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Haemodynamic and metabolic effects of resuscitation with Ringer’s ethyl pyruvate in the acute phase of porcine endotoxaemic shock

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Background: 

Ethyl pyruvate has been shown to possess anti-inflammatory and free radical scavenging properties. However, the haemodynamic effects of ethyl pyruvate have not been studied in detail. We investigated the systemic, regional and microcirculatory haemodynamic and metabolic effects of resuscitation with Ringer’s ethyl pyruvate solution (REPS) vs. Ringer’s acetate (RA) in an acute model of porcine endotoxaemic shock. Methods: 

Fourteen anaesthetized pigs received an infusion of endotoxin that was increased stepwise over 30 min to a rate of 2.5 g/kg/h. After 60 min of endotoxaemia, the animals were resuscitated with either ethyl pyruvate 40 mg/kg, given as REPS, or the equivalent volume of RA, administered over 10 min. Thereafter, an infusion of either ethyl pyruvate 40 mg/kg/h, given as REPS, or the equivalent volume of RA, was started, and the maintenance fluid was reduced so that the total amount of fluid given was kept constant. The experiment was terminated after 300 min of endotoxaemia. Results:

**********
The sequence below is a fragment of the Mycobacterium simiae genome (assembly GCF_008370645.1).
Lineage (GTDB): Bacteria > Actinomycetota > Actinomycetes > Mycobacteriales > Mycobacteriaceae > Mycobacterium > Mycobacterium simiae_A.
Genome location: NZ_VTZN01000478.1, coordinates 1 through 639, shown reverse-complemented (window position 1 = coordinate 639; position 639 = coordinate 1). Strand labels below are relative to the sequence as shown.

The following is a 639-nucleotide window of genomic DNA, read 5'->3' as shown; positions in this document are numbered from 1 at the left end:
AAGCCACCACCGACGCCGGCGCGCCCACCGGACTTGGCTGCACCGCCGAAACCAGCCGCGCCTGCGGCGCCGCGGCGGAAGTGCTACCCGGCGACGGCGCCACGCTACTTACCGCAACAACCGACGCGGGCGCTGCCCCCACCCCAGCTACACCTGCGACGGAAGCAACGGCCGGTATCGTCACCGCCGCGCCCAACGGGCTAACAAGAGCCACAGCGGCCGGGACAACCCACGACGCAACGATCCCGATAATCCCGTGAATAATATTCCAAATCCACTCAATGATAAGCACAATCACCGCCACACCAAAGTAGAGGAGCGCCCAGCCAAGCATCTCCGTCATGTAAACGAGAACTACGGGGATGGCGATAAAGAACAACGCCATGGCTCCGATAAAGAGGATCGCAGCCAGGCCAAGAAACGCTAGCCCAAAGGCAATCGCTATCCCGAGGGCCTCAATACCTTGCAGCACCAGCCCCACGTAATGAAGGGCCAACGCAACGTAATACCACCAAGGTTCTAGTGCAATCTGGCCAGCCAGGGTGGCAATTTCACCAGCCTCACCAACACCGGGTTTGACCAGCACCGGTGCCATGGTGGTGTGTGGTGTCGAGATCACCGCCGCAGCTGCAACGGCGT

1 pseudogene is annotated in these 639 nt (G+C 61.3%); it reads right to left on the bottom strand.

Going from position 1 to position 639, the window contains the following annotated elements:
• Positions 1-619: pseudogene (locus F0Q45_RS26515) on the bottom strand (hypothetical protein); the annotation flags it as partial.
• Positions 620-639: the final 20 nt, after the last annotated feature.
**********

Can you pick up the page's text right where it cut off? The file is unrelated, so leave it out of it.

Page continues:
Endotoxin infusion led to a hypodynamic state that was reversed by fluid resuscitation after 60 min. Progressive deterioration ensued and, after 300 min, all animals were again hypodynamic. No differences in response to treatment were found between the groups with regard to systemic haemodynamics, renal artery or portal vein flow or microcirculatory flow in the liver, kidney, ileal serosa or mucosa. Metabolic acidosis and increased arterial blood lactate developed in both groups, but, in the REPS group, the base excess was significantly lower from 150 min and the anion gap was significantly higher at 150 and 210 min. Conclusion: 

We could not demonstrate any difference between REPS and RA for resuscitation in this model of acute porcine endotoxaemic shock.
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Keywords: endotoxin; ethyl pyruvate; fluid resuscitation; microcirculation; porcine; septicaemia; shock

Document Type: Research Article

Affiliations: 1: Department of Anaesthesiology and Intensive Care, Karolinska University Hospital and Department for Clinical Science Intervention and Technology, Karolinska Institutet, Huddinge, Stockholm 2: Department of Physiology and Pharmacology, Karolinska Institutet, Stockholm, Sweden

Publication date: 2006-11-01

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